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For example, what exactly is defined as a severe disability, and which disabilities will be excluded? Disability bodies have written to me—I presume that they have written to all Members present—pointing out that 30 per cent. of blind and partially sighted people who could benefit from the scheme will not be identified by the Department for Work and Pensions database, to which the Bill refers. On the other hand, if provision were made for data sharing with local government, many of the 30 per cent. who would otherwise be missed could be picked up. Similarly, representations have been made to the effect that allowing certificates of visual impairment as a passport into the scheme would solve a lot of problems, because many who get that certificate do not then use it as a way to qualify for registration on the DWP database. We understand that the Disability Rights Commission has discussed this issue privately with the Department and that it has been reassured that it will be looked at favourably; however, the Bill says nothing about it. Hopefully, the Minister will be able to reassure us on it at the end of the debate.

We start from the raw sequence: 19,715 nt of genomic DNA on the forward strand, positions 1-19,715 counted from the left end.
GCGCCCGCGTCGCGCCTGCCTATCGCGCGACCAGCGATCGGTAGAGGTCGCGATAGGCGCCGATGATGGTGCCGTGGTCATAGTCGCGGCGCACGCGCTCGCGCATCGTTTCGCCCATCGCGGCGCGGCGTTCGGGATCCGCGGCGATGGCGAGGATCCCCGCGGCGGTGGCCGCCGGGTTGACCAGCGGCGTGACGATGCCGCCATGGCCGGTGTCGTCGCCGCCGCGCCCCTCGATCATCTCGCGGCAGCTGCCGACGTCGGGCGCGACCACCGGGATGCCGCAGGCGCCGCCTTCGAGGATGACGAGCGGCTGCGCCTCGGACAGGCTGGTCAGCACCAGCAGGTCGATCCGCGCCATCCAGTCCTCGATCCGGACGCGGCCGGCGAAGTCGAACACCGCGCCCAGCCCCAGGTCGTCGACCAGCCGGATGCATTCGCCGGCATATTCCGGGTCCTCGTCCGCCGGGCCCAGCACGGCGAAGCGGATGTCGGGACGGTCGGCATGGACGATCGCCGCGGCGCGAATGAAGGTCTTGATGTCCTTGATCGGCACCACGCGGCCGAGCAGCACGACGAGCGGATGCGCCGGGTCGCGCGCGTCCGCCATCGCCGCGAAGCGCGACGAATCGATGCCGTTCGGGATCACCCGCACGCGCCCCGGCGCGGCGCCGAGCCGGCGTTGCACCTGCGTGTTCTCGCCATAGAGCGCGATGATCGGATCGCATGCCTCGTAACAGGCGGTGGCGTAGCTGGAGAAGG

Without knowing whom the Bill will help, we do not know exactly what data we will be agreeing to disclose when the Bill passes through Parliament, or exactly whom we are agreeing should receive such help. If such details are to be dealt with through a statutory instrument, a draft of it should be available to us before the Bill is considered in Committee in January. How can we be sure that the Bill will cover all those who should receive help? Will women’s refuges, residential care homes, households receiving money through the Child Support Agency and all disabled people be included? We understand that, in fact, only the severely disabled will be included, but the question then arises of how we define that category. Will all vulnerable elderly people under the age of 75 be included, as well as all elderly people over 75 who are not claiming benefits? Will socially isolated people be included, especially those with low literacy levels? We do not know the details of who will or will not be included.